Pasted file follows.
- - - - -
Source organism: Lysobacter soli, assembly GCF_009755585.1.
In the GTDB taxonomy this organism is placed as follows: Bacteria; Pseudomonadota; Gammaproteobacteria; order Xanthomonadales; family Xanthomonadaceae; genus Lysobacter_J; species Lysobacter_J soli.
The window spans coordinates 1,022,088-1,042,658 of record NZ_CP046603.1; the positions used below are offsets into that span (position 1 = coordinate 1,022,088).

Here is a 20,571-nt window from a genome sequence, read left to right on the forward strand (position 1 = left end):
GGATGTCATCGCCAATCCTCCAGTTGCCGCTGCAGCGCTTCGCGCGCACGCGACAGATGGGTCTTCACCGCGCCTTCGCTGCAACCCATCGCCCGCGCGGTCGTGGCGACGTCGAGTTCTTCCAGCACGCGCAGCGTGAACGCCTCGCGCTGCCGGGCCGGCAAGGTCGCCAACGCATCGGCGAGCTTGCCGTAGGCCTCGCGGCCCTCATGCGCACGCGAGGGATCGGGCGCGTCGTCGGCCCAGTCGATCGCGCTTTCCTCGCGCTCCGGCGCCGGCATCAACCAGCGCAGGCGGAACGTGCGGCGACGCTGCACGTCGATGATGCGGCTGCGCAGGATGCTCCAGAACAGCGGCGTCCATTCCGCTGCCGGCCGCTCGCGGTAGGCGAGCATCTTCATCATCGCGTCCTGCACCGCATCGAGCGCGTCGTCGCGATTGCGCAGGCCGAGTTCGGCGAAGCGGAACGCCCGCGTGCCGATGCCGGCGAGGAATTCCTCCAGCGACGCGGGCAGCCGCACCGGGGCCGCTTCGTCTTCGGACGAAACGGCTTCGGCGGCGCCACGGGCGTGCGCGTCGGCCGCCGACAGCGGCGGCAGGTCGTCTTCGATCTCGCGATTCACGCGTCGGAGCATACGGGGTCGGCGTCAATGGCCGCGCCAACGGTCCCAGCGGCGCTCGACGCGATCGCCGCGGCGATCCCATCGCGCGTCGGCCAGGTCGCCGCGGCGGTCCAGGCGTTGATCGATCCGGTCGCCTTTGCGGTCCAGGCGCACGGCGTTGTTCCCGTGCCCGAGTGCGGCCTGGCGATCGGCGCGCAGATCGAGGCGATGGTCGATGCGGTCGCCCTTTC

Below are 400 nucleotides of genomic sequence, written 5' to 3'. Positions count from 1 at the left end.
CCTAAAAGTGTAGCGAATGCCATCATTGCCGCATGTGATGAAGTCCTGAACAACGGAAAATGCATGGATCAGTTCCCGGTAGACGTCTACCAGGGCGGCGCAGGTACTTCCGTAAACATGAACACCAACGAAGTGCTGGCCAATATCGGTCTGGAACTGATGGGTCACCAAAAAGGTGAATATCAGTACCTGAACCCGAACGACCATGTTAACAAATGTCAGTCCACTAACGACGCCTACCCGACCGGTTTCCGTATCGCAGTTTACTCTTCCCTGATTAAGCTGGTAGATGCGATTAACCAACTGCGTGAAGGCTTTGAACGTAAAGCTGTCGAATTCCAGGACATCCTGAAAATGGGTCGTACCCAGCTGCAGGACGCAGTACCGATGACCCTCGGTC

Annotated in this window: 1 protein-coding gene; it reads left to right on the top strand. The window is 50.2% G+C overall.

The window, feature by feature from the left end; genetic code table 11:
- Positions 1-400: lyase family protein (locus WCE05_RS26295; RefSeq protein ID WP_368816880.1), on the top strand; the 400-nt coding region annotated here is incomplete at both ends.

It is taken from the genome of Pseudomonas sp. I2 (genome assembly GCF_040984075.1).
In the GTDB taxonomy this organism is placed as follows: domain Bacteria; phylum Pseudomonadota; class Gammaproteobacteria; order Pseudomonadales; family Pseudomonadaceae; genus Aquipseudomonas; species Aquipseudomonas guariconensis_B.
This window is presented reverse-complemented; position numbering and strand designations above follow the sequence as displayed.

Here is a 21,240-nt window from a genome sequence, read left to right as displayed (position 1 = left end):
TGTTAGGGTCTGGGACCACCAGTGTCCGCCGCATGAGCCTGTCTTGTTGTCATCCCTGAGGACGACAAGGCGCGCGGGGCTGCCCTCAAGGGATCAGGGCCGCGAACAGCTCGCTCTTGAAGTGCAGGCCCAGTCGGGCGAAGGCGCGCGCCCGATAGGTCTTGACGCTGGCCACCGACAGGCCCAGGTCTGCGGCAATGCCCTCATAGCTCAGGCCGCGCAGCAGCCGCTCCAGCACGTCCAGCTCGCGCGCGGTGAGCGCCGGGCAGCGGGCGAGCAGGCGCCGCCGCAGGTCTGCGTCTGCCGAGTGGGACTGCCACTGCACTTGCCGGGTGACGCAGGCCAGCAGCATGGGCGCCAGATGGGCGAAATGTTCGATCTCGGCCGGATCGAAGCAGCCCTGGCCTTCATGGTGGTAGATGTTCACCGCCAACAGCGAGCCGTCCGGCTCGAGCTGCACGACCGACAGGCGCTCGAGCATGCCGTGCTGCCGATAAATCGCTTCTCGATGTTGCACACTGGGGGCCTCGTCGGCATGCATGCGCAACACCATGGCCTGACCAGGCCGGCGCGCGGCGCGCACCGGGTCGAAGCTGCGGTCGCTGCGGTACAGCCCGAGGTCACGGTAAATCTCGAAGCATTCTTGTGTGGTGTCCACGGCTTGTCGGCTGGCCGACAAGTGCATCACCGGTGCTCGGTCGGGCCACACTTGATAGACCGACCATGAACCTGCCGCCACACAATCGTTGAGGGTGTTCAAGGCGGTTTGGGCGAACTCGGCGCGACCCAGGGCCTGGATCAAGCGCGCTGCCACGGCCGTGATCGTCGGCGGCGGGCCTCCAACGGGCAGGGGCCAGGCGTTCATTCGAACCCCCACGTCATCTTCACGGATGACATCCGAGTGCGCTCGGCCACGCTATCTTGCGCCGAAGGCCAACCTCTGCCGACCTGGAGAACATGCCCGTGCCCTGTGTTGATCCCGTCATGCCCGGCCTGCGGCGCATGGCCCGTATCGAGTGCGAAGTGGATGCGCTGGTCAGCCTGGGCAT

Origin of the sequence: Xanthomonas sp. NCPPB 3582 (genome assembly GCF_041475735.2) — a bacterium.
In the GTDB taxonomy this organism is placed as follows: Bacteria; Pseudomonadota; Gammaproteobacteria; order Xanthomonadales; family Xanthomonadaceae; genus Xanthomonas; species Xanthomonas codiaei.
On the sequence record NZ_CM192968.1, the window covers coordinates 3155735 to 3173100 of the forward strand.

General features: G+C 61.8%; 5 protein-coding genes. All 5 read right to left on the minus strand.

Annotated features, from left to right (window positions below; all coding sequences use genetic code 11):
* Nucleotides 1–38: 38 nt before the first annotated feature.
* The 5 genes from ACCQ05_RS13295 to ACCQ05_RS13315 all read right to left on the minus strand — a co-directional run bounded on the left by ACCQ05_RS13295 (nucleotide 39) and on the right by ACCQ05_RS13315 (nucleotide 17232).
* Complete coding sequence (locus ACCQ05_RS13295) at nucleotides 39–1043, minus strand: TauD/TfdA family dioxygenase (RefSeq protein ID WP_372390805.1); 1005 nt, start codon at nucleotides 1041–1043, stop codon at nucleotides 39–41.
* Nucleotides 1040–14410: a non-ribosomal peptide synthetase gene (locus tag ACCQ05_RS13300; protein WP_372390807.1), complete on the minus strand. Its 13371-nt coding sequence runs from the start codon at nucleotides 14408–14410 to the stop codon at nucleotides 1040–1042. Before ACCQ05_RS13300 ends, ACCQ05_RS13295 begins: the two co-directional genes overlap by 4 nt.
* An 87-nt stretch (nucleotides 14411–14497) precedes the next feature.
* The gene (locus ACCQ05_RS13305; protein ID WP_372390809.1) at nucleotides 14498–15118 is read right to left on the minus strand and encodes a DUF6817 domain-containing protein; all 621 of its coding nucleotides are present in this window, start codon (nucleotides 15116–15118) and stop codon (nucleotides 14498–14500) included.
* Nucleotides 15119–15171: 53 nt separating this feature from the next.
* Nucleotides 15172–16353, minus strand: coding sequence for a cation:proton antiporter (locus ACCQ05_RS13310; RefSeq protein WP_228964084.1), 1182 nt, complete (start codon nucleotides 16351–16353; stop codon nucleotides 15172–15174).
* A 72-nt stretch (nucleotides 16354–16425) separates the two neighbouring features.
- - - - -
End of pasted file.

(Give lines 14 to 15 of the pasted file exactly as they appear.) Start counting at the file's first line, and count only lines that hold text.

Here is a 21,240-nt window from a genome sequence, read left to right as displayed (position 1 = left end):
TGTTAGGGTCTGGGACCACCAGTGTCCGCCGCATGAGCCTGTCTTGTTGTCATCCCTGAGGACGACAAGGCGCGCGGGGCTGCCCTCAAGGGATCAGGGCCGCGAACAGCTCGCTCTTGAAGTGCAGGCCCAGTCGGGCGAAGGCGCGCGCCCGATAGGTCTTGACGCTGGCCACCGACAGGCCCAGGTCTGCGGCAATGCCCTCATAGCTCAGGCCGCGCAGCAGCCGCTCCAGCACGTCCAGCTCGCGCGCGGTGAGCGCCGGGCAGCGGGCGAGCAGGCGCCGCCGCAGGTCTGCGTCTGCCGAGTGGGACTGCCACTGCACTTGCCGGGTGACGCAGGCCAGCAGCATGGGCGCCAGATGGGCGAAATGTTCGATCTCGGCCGGATCGAAGCAGCCCTGGCCTTCATGGTGGTAGATGTTCACCGCCAACAGCGAGCCGTCCGGCTCGAGCTGCACGACCGACAGGCGCTCGAGCATGCCGTGCTGCCGATAAATCGCTTCTCGATGTTGCACACTGGGGGCCTCGTCGGCATGCATGCGCAACACCATGGCCTGACCAGGCCGGCGCGCGGCGCGCACCGGGTCGAAGCTGCGGTCGCTGCGGTACAGCCCGAGGTCACGGTAAATCTCGAAGCATTCTTGTGTGGTGTCCACGGCTTGTCGGCTGGCCGACAAGTGCATCACCGGTGCTCGGTCGGGCCACACTTGATAGACCGACCATGAACCTGCCGCCACACAATCGTTGAGGGTGTTCAAGGCGGTTTGGGCGAACTCGGCGCGACCCAGGGCCTGGATCAAGCGCGCTGCCACGGCCGTGATCGTCGGCGGCGGGCCTCCAACGGGCAGGGGCCAGGCGTTCATTCGAACCCCCACGTCATCTTCACGGATGACATCCGAGTGCGCTCGGCCACGCTATCTTGCGCCGAAGGCCAACCTCTGCCGACCTGGAGAACATGCCCGTGCCCTGTGTTGATCCCGTCATGCCCGGCCTGCGGCGCATGGCCCGTATCGAGTGCGAAGTGGATGCGCTGGTCAGCCTGGGCAT